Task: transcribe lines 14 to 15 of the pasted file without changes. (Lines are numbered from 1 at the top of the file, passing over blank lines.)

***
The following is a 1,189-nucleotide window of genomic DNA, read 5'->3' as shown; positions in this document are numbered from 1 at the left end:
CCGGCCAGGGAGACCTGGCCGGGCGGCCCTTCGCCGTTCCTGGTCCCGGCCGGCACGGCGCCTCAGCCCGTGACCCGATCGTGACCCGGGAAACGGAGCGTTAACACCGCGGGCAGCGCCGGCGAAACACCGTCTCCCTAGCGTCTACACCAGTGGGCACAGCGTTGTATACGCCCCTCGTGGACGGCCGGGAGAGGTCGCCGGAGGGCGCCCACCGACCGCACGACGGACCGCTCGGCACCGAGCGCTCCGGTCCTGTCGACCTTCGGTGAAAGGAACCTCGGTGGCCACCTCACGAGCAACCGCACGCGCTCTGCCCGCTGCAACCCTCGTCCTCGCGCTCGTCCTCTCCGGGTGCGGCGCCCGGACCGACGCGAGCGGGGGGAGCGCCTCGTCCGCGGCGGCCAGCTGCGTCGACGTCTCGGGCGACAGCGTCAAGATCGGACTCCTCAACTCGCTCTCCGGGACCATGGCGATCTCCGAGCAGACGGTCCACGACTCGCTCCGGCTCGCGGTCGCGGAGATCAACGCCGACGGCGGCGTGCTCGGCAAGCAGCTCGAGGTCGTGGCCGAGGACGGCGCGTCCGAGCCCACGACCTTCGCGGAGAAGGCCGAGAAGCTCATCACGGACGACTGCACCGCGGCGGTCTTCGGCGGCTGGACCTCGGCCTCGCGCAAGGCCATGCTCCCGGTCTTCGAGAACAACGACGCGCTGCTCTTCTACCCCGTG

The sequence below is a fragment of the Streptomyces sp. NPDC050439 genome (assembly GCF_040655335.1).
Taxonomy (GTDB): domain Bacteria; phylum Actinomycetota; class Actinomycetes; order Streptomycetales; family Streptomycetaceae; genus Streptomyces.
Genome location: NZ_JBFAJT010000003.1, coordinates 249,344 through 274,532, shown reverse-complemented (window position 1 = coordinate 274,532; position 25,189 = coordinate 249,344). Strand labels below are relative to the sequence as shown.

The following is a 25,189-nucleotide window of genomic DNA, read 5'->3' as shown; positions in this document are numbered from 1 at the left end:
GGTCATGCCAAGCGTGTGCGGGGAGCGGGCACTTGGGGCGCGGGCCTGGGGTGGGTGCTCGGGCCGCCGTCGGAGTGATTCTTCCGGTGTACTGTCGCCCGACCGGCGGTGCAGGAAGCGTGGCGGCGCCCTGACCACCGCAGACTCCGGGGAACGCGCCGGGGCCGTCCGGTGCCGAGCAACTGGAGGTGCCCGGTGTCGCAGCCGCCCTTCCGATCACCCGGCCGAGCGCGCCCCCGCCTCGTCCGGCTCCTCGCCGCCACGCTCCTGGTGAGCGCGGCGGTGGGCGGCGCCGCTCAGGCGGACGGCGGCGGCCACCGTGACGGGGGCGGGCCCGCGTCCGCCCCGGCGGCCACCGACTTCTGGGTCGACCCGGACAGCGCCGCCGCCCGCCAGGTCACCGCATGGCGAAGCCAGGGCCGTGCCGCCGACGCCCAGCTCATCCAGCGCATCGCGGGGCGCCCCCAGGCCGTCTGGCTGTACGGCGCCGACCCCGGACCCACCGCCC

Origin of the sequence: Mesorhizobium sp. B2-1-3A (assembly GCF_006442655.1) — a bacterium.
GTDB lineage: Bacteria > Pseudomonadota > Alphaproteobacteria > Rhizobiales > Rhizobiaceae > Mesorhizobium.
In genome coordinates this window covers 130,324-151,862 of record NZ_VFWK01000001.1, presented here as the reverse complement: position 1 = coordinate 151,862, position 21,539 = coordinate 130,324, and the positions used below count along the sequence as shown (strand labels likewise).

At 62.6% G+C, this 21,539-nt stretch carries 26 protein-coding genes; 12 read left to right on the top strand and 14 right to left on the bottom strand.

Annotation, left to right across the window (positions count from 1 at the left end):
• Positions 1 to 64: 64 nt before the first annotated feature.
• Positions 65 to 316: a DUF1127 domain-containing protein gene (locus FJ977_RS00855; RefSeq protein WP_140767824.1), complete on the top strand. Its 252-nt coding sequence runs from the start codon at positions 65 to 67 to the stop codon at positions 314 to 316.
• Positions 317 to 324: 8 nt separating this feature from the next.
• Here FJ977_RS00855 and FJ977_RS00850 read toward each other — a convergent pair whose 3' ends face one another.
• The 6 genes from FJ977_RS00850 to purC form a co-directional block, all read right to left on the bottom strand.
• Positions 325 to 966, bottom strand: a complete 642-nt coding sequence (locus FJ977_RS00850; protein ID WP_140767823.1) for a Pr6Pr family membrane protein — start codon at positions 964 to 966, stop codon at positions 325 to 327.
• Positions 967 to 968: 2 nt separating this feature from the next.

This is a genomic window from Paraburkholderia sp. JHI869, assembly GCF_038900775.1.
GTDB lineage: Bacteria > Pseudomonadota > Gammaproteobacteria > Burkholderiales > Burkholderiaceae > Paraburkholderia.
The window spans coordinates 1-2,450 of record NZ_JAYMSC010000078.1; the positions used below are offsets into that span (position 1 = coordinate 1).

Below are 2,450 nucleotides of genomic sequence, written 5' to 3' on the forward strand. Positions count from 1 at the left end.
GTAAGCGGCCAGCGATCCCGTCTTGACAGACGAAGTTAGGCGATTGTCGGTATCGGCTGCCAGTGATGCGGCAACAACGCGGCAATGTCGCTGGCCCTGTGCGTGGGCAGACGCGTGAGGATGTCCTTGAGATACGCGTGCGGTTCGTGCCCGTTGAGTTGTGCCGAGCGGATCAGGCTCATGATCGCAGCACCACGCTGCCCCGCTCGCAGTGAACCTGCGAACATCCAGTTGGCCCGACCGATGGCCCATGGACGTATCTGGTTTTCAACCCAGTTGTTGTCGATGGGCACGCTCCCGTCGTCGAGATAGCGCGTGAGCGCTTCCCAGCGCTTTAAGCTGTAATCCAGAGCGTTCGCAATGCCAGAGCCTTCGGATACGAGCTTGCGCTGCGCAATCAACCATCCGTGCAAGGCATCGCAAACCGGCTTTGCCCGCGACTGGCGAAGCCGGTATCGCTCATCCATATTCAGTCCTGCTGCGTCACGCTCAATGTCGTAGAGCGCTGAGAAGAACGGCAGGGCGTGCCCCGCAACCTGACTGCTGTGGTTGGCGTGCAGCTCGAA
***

• Positions 65 to 316: a DUF1127 domain-containing protein gene (locus FJ977_RS00855; RefSeq protein WP_140767824.1), complete on the top strand. Its 252-nt coding sequence runs from the start codon at positions 65 to 67 to the stop codon at positions 314 to 316.
• Positions 317 to 324: 8 nt separating this feature from the next.